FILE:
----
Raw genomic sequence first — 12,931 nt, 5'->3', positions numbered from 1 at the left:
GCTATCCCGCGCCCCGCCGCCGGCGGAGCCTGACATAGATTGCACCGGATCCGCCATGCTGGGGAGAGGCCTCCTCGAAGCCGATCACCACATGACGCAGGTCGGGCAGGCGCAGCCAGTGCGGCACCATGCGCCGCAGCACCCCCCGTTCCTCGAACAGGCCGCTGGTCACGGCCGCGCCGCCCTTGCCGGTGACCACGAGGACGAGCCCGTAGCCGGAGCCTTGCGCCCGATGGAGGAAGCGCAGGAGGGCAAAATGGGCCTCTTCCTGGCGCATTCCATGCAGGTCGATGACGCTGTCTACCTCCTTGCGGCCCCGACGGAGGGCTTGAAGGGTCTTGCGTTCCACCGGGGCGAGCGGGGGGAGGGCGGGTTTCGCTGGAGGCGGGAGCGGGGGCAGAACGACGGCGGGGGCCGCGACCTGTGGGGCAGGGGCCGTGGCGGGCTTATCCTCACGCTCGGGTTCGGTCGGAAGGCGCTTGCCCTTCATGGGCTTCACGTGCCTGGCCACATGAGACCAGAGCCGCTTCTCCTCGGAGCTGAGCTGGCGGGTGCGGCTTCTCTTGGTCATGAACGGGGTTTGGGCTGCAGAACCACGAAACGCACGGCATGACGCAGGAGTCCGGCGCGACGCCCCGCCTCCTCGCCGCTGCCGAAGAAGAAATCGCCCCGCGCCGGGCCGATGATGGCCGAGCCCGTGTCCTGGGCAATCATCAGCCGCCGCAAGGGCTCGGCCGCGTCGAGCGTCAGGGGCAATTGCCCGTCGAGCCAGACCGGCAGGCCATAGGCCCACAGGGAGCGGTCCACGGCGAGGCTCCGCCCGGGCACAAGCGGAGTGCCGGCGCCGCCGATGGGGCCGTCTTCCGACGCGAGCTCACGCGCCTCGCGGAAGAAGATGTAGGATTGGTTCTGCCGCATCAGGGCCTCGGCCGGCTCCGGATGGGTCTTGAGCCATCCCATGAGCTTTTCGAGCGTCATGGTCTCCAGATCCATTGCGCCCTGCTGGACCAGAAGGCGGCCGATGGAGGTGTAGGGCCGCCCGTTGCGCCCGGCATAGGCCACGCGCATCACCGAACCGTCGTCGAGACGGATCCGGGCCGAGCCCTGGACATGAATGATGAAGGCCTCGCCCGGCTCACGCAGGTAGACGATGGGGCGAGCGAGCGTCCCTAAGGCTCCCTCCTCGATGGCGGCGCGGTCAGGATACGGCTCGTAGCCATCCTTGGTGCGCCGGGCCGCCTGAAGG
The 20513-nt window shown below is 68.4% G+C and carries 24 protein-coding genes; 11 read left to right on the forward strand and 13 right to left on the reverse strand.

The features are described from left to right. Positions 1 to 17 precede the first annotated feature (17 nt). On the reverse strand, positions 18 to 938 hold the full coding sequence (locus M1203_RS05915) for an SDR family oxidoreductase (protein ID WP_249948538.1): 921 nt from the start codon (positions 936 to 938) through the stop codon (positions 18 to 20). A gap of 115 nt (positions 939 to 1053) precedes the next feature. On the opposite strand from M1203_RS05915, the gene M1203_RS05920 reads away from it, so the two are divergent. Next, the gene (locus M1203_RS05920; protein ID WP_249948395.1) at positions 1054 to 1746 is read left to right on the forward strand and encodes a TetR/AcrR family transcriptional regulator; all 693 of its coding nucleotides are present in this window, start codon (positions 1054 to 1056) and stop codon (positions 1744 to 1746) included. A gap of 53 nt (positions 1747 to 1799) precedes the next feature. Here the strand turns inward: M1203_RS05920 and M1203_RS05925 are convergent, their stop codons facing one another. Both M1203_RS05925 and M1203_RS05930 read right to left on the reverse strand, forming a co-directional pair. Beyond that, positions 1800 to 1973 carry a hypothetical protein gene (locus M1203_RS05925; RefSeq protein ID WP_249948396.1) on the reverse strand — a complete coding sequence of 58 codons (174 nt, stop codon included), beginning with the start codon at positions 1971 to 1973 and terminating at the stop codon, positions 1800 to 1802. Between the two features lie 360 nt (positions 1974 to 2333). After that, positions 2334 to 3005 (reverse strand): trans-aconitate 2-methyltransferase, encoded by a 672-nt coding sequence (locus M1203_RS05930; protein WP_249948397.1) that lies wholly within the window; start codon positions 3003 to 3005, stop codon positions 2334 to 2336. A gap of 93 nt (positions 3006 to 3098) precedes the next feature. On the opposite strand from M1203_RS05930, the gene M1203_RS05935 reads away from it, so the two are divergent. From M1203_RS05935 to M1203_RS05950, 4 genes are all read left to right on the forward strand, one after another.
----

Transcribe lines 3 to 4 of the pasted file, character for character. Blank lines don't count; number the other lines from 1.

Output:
The 20513-nt window shown below is 68.4% G+C and carries 24 protein-coding genes; 11 read left to right on the forward strand and 13 right to left on the reverse strand.

The features are described from left to right. Positions 1 to 17 precede the first annotated feature (17 nt). On the reverse strand, positions 18 to 938 hold the full coding sequence (locus M1203_RS05915) for an SDR family oxidoreductase (protein ID WP_249948538.1): 921 nt from the start codon (positions 936 to 938) through the stop codon (positions 18 to 20). A gap of 115 nt (positions 939 to 1053) precedes the next feature. On the opposite strand from M1203_RS05915, the gene M1203_RS05920 reads away from it, so the two are divergent. Next, the gene (locus M1203_RS05920; protein ID WP_249948395.1) at positions 1054 to 1746 is read left to right on the forward strand and encodes a TetR/AcrR family transcriptional regulator; all 693 of its coding nucleotides are present in this window, start codon (positions 1054 to 1056) and stop codon (positions 1744 to 1746) included. A gap of 53 nt (positions 1747 to 1799) precedes the next feature. Here the strand turns inward: M1203_RS05920 and M1203_RS05925 are convergent, their stop codons facing one another. Both M1203_RS05925 and M1203_RS05930 read right to left on the reverse strand, forming a co-directional pair. Beyond that, positions 1800 to 1973 carry a hypothetical protein gene (locus M1203_RS05925; RefSeq protein ID WP_249948396.1) on the reverse strand — a complete coding sequence of 58 codons (174 nt, stop codon included), beginning with the start codon at positions 1971 to 1973 and terminating at the stop codon, positions 1800 to 1802. Between the two features lie 360 nt (positions 1974 to 2333). After that, positions 2334 to 3005 (reverse strand): trans-aconitate 2-methyltransferase, encoded by a 672-nt coding sequence (locus M1203_RS05930; protein WP_249948397.1) that lies wholly within the window; start codon positions 3003 to 3005, stop codon positions 2334 to 2336. A gap of 93 nt (positions 3006 to 3098) precedes the next feature. On the opposite strand from M1203_RS05930, the gene M1203_RS05935 reads away from it, so the two are divergent. From M1203_RS05935 to M1203_RS05950, 4 genes are all read left to right on the forward strand, one after another.